Inheritance tax paid by British families has hit a record high of £5.1bn in the year to May 2017.
This is largely caused by the fiscal drag of continuing house price inflation compared to the frozen inheritance tax nil rate band of £325,000.
The new residence nil rate band which came into effect on 6 April this year may start to reduce the inheritance tax take figures, but the complexity of the new rules and the relatively narrow band of people for whom it will be of benefit mean it is unlikely to have a dramatic effect.
Inheritance Tax by the numbers
- Inheritance tax is charged at 40% on the portion of a deceased person’s estate over and above the nil rate band of £325,000.
- Anything left to a spouse is exempt (providing they are UK domiciled).
- If the deceased person is a widow or widower, they may also have inherited their former spouse’s nil rate band if they didn’t use it, meaning they can have £650,000 of exemption.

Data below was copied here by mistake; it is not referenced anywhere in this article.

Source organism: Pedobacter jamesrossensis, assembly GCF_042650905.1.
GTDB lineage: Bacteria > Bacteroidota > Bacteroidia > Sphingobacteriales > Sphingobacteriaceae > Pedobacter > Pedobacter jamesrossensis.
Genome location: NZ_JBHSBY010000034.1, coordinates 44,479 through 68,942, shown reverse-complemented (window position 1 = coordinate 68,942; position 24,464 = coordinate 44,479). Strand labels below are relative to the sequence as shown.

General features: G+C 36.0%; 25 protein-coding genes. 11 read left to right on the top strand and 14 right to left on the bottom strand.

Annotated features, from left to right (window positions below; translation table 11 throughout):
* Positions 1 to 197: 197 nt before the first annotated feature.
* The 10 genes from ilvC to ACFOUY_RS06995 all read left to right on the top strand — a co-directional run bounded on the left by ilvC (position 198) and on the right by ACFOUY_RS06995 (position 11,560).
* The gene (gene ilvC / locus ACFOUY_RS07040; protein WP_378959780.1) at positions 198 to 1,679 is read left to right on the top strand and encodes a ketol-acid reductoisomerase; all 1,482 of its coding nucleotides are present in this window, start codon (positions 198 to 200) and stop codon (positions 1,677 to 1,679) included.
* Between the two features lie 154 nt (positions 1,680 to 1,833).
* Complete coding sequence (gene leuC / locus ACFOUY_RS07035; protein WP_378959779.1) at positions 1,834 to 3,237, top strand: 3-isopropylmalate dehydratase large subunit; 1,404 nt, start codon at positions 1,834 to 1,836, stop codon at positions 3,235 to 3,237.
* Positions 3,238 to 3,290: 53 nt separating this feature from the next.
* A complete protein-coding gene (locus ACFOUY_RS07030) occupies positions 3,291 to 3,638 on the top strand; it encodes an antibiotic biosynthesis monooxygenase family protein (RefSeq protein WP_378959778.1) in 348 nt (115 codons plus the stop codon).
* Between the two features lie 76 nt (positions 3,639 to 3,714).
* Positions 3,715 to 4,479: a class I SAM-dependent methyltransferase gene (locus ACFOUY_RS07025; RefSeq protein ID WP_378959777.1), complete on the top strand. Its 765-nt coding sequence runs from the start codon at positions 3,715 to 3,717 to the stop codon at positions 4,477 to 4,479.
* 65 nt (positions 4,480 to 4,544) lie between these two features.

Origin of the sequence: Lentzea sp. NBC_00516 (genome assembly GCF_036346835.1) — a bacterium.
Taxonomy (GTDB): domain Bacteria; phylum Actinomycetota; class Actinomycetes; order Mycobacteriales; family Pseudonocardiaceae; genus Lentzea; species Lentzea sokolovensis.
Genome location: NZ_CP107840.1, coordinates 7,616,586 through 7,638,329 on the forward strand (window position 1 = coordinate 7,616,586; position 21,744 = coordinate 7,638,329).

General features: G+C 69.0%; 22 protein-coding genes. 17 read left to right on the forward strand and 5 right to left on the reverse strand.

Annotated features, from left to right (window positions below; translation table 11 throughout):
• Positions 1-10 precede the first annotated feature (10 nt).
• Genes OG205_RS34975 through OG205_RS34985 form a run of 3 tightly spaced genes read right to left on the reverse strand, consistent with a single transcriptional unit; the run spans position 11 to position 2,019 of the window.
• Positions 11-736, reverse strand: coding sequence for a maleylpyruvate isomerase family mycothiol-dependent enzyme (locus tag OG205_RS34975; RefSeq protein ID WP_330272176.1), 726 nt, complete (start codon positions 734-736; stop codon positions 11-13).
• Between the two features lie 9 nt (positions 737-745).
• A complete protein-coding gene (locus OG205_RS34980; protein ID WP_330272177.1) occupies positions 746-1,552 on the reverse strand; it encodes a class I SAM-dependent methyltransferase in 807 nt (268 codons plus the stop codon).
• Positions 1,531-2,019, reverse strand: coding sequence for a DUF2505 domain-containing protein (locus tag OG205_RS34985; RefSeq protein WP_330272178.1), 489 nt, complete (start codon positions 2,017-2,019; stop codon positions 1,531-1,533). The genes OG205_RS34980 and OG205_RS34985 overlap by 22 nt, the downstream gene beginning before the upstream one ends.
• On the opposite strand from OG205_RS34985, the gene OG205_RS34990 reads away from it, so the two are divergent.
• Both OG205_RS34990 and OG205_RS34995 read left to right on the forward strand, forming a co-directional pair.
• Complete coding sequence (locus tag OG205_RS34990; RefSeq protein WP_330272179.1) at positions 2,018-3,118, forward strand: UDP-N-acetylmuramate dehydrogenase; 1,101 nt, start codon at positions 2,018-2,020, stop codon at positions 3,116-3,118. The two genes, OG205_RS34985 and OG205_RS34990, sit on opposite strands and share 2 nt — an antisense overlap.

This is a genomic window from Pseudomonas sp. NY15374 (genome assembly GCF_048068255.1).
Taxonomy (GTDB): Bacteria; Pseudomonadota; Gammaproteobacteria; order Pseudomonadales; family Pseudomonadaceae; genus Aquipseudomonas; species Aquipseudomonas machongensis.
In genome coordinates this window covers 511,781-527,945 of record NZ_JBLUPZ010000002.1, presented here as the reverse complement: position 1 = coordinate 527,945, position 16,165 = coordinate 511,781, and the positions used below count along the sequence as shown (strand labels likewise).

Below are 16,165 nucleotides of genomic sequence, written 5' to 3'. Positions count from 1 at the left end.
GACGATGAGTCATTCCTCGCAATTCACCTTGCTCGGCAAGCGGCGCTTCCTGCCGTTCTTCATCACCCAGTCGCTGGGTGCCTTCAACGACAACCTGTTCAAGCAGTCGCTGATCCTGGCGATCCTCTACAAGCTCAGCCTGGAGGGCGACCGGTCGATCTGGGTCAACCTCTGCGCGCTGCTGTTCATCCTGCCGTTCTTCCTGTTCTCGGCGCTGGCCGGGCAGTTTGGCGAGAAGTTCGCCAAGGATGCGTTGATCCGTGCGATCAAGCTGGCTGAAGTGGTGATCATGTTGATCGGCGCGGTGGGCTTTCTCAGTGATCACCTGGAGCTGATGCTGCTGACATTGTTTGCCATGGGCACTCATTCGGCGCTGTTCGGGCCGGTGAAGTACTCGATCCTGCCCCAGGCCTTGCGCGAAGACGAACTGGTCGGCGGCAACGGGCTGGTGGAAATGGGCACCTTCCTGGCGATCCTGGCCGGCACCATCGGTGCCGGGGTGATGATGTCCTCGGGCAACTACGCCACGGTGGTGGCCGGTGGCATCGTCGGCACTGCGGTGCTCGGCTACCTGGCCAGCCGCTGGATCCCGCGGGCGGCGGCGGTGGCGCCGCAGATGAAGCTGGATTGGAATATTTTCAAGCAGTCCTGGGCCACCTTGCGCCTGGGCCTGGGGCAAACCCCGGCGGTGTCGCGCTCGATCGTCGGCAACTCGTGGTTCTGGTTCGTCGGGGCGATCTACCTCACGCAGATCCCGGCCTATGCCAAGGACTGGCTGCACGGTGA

- The residence nil rate band adds another £100,000 of exemption per person – but with a complex set of conditions surrounding it. This allowance increases by £25,000 per year until it reaches £175,000 per person in April 2020.
- You can also inherit your deceased spouse’s residence nil rate band if they didn’t use it.
- Adding all those nil rate and residence nil rate bands together means that couples can get up to £1million of inheritance tax exemption if they plan properly.
Inheritance tax is complex and thinking about what you want to happen after your death can be daunting. However, if you don’t want your family to be contributing to the Government’s tax receipts, you need to face it. Our job is to make that as clear and painless as possible for you, helping you understand the options available to you and making sure that your estate and pension planning are aligned.
We draw on our strong blend of tax and financial planning expertise, coupled with our personal touch, to help our clients build the right solution for their families.
For more information, talk to us and we’d be more than happy to help.
Jane Parry – Tax Partner